Kim Carnes was a full-fledged star after her 1981 album Mistaken Identity spent four weeks at number one, thanks to the Grammy-winning single "Bette Davis Eyes." Her follow-up record, 1982's Voyeur, was supposed to solidify that success, but it stumbled. It was now up to Carnes' fourth album, Café Racers, to regain whatever ground that was lost. To that end, Carnes and her team of collaborators decided to modernize her sound -- which meant that she delved deeply into new wave affectations (the opening of "Young Love" and the included single version of "You Make My Heart Beat Faster" were clearly designed for synth-heavy modern radio), while finding a firm footing in adult contemporary radio with songs like "Met You at the Wrong Time of My Life." On top of that, Carnes and EMI flooded the market with extended dance mixes of singles, including the non-LP single "Invitation to Dance," a song taken from the That's Dancing! soundtrack. This was a standard practice at the time -- nearly every artist had an extended dance or extended vocal mix on the market -- but, in retrospect, it adds an air of desperation to Café Racers. It was as if nobody involved with Kim Carnes had a good idea of how to bring her back into the charts, so they tried anything within reason. All of their efforts backfired. Without a big hit the record crawled to number 97, a major disappointment for an artist who had won Grammys and platinum awards just two years earlier. Looking back, Café Racers is a snapshot of the various styles and sounds of mainstream radio circa 1983, but it had to be more than that to be a hit in 1983, even if it evokes that year strongly decades later.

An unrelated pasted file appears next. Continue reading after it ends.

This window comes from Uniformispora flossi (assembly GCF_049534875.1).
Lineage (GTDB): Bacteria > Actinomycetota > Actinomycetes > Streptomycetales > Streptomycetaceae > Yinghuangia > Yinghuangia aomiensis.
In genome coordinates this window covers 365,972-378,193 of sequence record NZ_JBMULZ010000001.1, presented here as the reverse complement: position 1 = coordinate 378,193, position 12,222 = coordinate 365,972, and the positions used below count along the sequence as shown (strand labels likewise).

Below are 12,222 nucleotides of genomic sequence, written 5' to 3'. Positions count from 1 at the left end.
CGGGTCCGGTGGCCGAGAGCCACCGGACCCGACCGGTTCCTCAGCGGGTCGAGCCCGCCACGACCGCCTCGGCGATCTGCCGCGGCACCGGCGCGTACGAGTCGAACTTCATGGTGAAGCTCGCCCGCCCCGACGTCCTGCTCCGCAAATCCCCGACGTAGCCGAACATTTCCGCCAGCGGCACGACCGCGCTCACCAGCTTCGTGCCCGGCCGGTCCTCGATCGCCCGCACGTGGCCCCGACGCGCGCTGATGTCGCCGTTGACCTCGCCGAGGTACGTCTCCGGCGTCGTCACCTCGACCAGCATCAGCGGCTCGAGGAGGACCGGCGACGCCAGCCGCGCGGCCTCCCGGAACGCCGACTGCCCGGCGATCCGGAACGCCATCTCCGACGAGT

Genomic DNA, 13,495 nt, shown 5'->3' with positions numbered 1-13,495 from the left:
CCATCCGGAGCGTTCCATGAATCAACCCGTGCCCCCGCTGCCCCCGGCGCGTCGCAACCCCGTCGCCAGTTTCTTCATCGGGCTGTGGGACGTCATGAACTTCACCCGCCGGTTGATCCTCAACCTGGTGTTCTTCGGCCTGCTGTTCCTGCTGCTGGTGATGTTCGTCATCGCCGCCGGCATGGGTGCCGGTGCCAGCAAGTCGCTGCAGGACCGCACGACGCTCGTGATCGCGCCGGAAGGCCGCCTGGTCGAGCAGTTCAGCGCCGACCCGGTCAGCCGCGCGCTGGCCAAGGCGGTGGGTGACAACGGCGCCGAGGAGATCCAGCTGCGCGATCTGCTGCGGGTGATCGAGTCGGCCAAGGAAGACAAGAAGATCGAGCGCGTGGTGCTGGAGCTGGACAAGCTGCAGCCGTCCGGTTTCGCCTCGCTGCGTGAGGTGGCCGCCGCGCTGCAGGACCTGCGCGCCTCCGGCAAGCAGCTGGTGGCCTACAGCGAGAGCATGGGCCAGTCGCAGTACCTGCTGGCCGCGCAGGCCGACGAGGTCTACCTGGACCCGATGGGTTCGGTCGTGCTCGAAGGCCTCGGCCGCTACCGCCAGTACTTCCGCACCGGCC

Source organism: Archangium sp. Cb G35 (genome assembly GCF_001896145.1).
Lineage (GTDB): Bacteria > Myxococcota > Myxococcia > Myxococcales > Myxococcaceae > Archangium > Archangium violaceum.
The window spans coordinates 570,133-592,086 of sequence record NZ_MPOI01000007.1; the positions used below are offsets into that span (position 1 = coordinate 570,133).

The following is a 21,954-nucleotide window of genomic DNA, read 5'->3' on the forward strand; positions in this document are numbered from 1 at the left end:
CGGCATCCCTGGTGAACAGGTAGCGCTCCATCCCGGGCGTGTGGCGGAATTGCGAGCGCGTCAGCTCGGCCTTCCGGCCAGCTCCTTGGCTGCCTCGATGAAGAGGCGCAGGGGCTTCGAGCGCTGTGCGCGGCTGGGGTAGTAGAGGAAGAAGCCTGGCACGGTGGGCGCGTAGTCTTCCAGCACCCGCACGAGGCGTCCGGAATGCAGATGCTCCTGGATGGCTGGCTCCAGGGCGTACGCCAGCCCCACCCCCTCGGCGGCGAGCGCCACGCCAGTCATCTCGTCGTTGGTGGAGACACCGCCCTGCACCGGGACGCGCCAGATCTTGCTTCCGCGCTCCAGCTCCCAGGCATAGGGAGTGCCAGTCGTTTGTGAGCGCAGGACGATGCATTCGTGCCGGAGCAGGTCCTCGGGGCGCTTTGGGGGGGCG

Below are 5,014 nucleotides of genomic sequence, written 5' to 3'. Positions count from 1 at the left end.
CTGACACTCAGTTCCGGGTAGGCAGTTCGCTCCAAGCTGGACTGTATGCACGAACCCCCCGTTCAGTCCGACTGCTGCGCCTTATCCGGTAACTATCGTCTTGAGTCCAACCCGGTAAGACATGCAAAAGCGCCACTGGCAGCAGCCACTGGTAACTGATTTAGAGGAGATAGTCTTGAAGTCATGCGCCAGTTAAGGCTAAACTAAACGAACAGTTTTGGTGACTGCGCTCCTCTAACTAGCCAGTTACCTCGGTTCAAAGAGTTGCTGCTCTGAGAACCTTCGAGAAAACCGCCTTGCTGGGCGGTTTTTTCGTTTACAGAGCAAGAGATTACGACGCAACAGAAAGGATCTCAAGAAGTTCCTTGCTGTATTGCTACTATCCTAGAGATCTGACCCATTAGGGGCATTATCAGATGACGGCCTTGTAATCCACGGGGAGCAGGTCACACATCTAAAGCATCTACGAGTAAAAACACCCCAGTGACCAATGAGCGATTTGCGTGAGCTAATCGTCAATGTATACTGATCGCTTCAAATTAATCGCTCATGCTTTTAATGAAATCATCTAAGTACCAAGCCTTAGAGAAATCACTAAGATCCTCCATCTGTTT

AllMusic Review by Stephen Thomas Erlewine